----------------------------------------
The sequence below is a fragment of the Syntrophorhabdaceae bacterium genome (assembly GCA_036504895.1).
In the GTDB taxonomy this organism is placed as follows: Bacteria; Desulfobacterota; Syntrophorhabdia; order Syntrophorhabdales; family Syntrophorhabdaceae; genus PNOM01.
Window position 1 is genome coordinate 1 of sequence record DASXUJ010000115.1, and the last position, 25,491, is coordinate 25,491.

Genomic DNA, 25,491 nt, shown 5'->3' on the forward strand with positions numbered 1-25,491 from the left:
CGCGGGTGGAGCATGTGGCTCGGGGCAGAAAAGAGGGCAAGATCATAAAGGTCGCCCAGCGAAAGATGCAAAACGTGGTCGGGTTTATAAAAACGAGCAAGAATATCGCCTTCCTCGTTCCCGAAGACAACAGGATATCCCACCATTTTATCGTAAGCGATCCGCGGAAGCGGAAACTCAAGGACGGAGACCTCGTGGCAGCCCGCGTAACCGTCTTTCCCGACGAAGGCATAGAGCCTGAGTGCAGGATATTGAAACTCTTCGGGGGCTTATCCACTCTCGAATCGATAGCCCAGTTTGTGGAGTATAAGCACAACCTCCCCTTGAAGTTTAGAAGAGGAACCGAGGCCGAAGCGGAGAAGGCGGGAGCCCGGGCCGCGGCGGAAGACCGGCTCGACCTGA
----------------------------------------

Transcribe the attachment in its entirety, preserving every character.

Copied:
The sequence below is a fragment of the Syntrophorhabdaceae bacterium genome (assembly GCA_036504895.1).
In the GTDB taxonomy this organism is placed as follows: Bacteria; Desulfobacterota; Syntrophorhabdia; order Syntrophorhabdales; family Syntrophorhabdaceae; genus PNOM01.
Window position 1 is genome coordinate 1 of sequence record DASXUJ010000115.1, and the last position, 25,491, is coordinate 25,491.

Genomic DNA, 25,491 nt, shown 5'->3' on the forward strand with positions numbered 1-25,491 from the left:
CGCGGGTGGAGCATGTGGCTCGGGGCAGAAAAGAGGGCAAGATCATAAAGGTCGCCCAGCGAAAGATGCAAAACGTGGTCGGGTTTATAAAAACGAGCAAGAATATCGCCTTCCTCGTTCCCGAAGACAACAGGATATCCCACCATTTTATCGTAAGCGATCCGCGGAAGCGGAAACTCAAGGACGGAGACCTCGTGGCAGCCCGCGTAACCGTCTTTCCCGACGAAGGCATAGAGCCTGAGTGCAGGATATTGAAACTCTTCGGGGGCTTATCCACTCTCGAATCGATAGCCCAGTTTGTGGAGTATAAGCACAACCTCCCCTTGAAGTTTAGAAGAGGAACCGAGGCCGAAGCGGAGAAGGCGGGAGCCCGGGCCGCGGCGGAAGACCGGCTCGACCTGA